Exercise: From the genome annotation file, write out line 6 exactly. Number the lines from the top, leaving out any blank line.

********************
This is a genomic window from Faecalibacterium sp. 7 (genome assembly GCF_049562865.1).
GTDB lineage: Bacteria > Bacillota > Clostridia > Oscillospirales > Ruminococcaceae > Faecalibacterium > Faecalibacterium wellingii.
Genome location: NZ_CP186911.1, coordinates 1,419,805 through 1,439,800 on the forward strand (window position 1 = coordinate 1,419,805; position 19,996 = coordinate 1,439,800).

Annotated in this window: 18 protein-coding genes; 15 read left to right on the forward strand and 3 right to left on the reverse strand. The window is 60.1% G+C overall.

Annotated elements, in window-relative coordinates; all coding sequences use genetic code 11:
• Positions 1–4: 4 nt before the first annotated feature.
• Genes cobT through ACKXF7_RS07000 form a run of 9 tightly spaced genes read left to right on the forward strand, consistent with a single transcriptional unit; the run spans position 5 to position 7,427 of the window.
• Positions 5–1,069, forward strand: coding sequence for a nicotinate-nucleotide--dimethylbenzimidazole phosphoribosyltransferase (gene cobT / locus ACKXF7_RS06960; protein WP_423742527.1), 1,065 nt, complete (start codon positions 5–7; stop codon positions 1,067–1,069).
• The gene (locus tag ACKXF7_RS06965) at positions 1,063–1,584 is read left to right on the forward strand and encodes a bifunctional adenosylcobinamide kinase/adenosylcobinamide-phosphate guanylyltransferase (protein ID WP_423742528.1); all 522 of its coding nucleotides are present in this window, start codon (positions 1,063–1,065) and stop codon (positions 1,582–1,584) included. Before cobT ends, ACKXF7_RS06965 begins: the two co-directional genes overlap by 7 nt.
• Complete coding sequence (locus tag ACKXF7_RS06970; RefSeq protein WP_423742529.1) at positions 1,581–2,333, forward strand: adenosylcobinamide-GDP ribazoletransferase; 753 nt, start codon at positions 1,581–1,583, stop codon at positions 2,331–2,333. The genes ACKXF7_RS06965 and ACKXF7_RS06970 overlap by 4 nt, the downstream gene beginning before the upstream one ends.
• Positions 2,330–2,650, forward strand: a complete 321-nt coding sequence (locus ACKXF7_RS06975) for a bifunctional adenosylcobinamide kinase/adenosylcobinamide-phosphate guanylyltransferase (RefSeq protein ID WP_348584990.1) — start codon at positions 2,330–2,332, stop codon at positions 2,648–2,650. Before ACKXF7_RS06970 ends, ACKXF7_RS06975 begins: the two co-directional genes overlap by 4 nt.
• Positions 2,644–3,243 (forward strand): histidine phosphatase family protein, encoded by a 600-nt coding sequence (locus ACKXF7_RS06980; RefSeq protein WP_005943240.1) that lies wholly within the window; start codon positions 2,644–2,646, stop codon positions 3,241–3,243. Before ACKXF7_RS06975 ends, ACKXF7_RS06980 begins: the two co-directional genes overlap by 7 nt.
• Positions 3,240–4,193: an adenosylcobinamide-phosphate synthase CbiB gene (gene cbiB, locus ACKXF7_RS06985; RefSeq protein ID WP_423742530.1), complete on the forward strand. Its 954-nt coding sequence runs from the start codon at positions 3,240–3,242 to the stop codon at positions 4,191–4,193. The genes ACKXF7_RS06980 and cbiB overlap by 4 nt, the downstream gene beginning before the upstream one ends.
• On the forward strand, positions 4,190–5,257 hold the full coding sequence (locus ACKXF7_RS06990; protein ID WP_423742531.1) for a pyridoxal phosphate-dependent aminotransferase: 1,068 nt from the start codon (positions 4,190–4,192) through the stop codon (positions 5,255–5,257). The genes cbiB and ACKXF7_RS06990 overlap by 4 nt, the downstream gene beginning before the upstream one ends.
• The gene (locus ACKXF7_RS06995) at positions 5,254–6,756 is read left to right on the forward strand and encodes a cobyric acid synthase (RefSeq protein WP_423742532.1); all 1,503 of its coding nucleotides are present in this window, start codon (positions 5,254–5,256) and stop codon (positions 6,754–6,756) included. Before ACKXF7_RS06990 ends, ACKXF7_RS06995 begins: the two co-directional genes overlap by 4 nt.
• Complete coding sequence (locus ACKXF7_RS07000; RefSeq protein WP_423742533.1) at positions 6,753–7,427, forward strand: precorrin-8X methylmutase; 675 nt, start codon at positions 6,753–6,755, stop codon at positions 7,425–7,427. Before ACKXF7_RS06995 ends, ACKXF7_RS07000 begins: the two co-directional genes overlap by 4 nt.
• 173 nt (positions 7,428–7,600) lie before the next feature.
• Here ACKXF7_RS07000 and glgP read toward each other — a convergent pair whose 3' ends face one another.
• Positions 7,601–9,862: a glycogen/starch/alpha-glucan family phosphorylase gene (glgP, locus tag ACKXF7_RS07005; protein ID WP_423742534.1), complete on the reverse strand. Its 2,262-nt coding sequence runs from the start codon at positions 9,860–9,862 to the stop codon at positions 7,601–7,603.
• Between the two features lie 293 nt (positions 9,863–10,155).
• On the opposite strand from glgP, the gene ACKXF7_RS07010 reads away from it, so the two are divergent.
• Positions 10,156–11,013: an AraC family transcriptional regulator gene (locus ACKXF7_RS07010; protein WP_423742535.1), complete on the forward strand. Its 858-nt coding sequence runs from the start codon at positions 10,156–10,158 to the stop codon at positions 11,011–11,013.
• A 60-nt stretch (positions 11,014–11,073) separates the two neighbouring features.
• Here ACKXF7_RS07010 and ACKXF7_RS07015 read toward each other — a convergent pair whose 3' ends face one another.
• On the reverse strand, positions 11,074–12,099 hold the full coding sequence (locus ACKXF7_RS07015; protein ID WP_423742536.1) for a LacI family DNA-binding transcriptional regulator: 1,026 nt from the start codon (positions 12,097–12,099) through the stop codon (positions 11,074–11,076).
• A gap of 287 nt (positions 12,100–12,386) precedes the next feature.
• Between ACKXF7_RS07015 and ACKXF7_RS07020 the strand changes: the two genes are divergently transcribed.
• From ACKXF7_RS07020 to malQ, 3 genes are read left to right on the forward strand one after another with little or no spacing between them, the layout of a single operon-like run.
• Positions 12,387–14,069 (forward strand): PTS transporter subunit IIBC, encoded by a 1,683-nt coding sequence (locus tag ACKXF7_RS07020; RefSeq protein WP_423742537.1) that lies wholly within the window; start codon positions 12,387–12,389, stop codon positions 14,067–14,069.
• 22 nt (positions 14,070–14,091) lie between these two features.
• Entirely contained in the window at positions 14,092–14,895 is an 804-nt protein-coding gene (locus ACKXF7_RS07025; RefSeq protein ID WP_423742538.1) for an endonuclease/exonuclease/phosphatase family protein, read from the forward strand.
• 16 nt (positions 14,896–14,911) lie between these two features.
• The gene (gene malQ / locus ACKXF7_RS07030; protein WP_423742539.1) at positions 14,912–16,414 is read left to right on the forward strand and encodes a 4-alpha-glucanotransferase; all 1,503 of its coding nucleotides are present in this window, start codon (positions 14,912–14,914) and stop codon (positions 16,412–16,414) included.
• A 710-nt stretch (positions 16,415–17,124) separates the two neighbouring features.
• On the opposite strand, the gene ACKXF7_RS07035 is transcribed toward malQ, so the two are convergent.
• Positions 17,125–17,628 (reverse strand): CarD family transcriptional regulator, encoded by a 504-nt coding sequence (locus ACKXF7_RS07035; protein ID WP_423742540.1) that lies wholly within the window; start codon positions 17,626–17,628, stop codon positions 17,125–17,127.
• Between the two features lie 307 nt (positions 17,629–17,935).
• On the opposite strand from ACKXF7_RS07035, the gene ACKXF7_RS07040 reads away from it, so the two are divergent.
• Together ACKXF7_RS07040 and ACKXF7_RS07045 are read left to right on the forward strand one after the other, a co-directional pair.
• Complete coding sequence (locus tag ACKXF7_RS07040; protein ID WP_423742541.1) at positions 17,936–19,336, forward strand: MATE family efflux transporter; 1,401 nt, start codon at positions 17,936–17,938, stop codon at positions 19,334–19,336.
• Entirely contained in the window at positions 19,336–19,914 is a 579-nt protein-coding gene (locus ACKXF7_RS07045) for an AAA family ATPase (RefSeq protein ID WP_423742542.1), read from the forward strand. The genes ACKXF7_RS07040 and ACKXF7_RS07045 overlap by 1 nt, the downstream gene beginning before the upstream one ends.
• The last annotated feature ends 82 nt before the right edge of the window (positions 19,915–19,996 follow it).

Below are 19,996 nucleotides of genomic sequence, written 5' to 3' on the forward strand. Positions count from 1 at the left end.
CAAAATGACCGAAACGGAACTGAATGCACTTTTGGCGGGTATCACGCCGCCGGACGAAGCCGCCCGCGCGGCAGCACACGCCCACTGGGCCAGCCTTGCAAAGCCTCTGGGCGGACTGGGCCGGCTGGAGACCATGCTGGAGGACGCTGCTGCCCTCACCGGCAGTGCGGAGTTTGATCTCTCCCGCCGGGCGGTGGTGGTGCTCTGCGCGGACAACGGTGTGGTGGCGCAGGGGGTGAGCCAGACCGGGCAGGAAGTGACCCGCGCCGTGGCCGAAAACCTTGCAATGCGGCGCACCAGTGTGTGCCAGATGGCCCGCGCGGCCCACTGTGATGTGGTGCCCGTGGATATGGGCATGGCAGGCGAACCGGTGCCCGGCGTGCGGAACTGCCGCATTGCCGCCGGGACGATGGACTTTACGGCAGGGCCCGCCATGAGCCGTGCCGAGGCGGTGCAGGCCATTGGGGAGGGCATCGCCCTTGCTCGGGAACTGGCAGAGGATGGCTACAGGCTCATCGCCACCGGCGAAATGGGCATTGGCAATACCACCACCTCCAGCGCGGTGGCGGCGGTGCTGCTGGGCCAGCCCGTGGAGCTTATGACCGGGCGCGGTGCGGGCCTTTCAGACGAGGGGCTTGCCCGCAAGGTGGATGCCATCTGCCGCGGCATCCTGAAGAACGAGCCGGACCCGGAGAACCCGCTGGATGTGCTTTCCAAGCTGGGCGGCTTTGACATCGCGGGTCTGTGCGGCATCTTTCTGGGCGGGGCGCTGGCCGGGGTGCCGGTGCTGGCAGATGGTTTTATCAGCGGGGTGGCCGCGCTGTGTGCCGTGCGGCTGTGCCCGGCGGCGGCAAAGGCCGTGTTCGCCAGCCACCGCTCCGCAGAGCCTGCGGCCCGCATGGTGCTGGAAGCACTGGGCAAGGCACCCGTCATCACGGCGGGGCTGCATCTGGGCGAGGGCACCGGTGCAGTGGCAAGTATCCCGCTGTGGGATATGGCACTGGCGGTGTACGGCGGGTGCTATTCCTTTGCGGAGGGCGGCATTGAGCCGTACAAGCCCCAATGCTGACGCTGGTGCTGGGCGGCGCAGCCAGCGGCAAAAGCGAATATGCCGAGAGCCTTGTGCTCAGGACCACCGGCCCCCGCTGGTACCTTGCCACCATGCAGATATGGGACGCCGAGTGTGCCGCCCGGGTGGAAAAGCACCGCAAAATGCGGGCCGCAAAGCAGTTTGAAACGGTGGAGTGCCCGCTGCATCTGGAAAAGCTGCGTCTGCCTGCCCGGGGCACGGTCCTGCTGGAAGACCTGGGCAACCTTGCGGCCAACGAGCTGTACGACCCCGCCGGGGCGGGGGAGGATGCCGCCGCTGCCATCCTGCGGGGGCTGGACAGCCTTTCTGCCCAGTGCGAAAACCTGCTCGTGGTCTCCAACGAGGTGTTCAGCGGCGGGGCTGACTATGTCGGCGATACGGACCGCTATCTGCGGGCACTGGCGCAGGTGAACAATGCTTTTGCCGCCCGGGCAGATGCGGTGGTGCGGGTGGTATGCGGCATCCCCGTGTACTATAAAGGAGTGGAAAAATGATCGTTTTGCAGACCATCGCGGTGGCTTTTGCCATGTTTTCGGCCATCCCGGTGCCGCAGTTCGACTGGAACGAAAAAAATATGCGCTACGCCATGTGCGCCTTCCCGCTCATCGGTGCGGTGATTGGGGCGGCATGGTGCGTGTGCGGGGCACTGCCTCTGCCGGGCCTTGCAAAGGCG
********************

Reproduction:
• Positions 1–4: 4 nt before the first annotated feature.